Socio-economic impact assessment of the CCU hub implementation in the North Sea Port industrial zone
Erscheinungsdatum: 6 Juli 2020 | Sprache der Studie: EN
This study has demonstrated that the environmental, economic and social benefits of carbon capture and utilisation (CCU) technology deployments could be promising for the local economy, while their wider diffusion can offer solid input towards addressing national and global climate change imperatives. This study, however, also showed that there are a number of obstacles that prevent the CCU initiatives from easily and quickly penetrating current industrial and economic systems. Addressing these obstacles would need favourable framework and market conditions that can be created by carefully designed policy measures and incentives.
With the proliferation of the circular economy in the EU there are growing calls for carbon removal via reuse and storage in products. Yet, CCU is still not well understood and embraced by a wider policy and economic community and often not regarded as a promising approach for GHG reduction. There are several challenges that prevent CCU technologies from gaining wider diffusion: economic barriers related to the cost of CCU technologies and products, technological challenges requiring further improvements, testing, piloting, research and innovation, ambiguity and lack of understanding of CCU technologies’ environmental performance, and policy barriers that are mainly due to uneven playing fields, lack of favourable framework conditions and limited political support.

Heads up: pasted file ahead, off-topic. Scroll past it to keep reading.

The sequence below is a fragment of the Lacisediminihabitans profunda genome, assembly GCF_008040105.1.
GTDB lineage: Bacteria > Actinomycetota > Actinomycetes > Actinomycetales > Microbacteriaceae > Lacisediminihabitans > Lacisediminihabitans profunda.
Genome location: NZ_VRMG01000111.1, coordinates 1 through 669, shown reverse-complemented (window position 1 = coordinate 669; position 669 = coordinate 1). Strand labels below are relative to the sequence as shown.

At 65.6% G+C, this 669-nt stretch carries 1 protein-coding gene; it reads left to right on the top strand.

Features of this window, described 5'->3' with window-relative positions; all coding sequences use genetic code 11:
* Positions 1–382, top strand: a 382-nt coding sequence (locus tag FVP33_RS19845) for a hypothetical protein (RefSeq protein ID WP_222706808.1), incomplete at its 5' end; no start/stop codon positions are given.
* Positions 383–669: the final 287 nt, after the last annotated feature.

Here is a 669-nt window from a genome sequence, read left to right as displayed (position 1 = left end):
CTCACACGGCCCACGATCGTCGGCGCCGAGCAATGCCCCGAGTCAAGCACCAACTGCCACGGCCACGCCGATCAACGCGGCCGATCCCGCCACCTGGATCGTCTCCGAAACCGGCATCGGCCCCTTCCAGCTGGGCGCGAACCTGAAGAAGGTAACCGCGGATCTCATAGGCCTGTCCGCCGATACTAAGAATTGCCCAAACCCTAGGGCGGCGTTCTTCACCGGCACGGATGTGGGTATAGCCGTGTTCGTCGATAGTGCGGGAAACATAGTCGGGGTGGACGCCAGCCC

These obstacles are interlinked and to a great extent reinforce each other, which means resolving them would require a comprehensive approach and favourable framework and market conditions, measures and incentives.
A major policy signal has to come from the EU regulatory landscape where the international context must also be factored in. National and regional policies are also important in setting ambitions which, in turn, drive local and regional strategies and concrete actions on the ground, such as those demonstrated in the North Sea Port industrial zone and CCU hub as it unfolds.
This study was commissioned by the East Flanders Development Agency (Provinciale Ontwikkelingsmaatschappij Oost-Vlaanderen) and funded through the Carbon2value project: Development and demonstration of low CARBON technologies to transform CO2 and CO streams from the steel industry into new VALUE chains under the European Interreg 2 Seas programme and co-funded by the Province of East Flanders, BE.
A shorter version of this report is available here.